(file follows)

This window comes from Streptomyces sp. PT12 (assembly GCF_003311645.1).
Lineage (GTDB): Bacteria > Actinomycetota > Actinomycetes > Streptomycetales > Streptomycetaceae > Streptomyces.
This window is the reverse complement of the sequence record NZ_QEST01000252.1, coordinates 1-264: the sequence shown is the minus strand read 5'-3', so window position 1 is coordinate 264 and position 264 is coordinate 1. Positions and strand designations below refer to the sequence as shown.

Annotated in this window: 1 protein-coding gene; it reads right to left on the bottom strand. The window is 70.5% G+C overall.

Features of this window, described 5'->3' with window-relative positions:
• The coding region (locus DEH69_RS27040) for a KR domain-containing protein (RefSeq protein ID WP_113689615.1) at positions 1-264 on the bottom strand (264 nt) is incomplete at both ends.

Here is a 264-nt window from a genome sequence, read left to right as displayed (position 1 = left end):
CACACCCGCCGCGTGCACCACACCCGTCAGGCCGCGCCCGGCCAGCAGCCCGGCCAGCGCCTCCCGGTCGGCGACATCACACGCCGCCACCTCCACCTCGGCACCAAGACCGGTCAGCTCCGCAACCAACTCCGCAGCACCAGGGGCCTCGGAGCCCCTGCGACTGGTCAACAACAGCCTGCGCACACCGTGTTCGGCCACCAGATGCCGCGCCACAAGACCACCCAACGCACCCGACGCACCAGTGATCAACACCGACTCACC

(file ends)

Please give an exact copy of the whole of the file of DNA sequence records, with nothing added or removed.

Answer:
This window comes from Streptomyces sp. PT12 (assembly GCF_003311645.1).
Lineage (GTDB): Bacteria > Actinomycetota > Actinomycetes > Streptomycetales > Streptomycetaceae > Streptomyces.
This window is the reverse complement of the sequence record NZ_QEST01000252.1, coordinates 1-264: the sequence shown is the minus strand read 5'-3', so window position 1 is coordinate 264 and position 264 is coordinate 1. Positions and strand designations below refer to the sequence as shown.

Annotated in this window: 1 protein-coding gene; it reads right to left on the bottom strand. The window is 70.5% G+C overall.

Features of this window, described 5'->3' with window-relative positions:
• The coding region (locus DEH69_RS27040) for a KR domain-containing protein (RefSeq protein ID WP_113689615.1) at positions 1-264 on the bottom strand (264 nt) is incomplete at both ends.

Here is a 264-nt window from a genome sequence, read left to right as displayed (position 1 = left end):
CACACCCGCCGCGTGCACCACACCCGTCAGGCCGCGCCCGGCCAGCAGCCCGGCCAGCGCCTCCCGGTCGGCGACATCACACGCCGCCACCTCCACCTCGGCACCAAGACCGGTCAGCTCCGCAACCAACTCCGCAGCACCAGGGGCCTCGGAGCCCCTGCGACTGGTCAACAACAGCCTGCGCACACCGTGTTCGGCCACCAGATGCCGCGCCACAAGACCACCCAACGCACCCGACGCACCAGTGATCAACACCGACTCACC